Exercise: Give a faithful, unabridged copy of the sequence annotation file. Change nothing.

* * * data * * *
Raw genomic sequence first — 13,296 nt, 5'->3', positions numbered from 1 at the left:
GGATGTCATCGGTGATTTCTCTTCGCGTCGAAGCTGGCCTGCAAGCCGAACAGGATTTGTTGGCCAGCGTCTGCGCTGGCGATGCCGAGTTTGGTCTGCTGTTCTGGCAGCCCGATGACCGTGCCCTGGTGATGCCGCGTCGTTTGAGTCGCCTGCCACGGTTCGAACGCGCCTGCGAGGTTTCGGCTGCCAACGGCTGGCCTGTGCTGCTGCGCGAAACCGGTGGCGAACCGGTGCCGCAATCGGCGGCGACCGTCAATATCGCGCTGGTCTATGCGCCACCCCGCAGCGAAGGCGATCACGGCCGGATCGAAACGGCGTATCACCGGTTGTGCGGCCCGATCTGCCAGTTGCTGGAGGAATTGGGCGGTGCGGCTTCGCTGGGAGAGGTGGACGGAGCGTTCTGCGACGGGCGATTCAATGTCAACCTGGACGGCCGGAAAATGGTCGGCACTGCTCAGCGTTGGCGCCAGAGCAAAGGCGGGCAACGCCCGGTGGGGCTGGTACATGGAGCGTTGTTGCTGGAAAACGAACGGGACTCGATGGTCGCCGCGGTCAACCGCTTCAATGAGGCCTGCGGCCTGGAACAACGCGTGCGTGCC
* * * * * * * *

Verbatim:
Raw genomic sequence first — 13,296 nt, 5'->3', positions numbered from 1 at the left:
GGATGTCATCGGTGATTTCTCTTCGCGTCGAAGCTGGCCTGCAAGCCGAACAGGATTTGTTGGCCAGCGTCTGCGCTGGCGATGCCGAGTTTGGTCTGCTGTTCTGGCAGCCCGATGACCGTGCCCTGGTGATGCCGCGTCGTTTGAGTCGCCTGCCACGGTTCGAACGCGCCTGCGAGGTTTCGGCTGCCAACGGCTGGCCTGTGCTGCTGCGCGAAACCGGTGGCGAACCGGTGCCGCAATCGGCGGCGACCGTCAATATCGCGCTGGTCTATGCGCCACCCCGCAGCGAAGGCGATCACGGCCGGATCGAAACGGCGTATCACCGGTTGTGCGGCCCGATCTGCCAGTTGCTGGAGGAATTGGGCGGTGCGGCTTCGCTGGGAGAGGTGGACGGAGCGTTCTGCGACGGGCGATTCAATGTCAACCTGGACGGCCGGAAAATGGTCGGCACTGCTCAGCGTTGGCGCCAGAGCAAAGGCGGGCAACGCCCGGTGGGGCTGGTACATGGAGCGTTGTTGCTGGAAAACGAACGGGACTCGATGGTCGCCGCGGTCAACCGCTTCAATGAGGCCTGCGGCCTGGAACAACGCGTGCGTGCC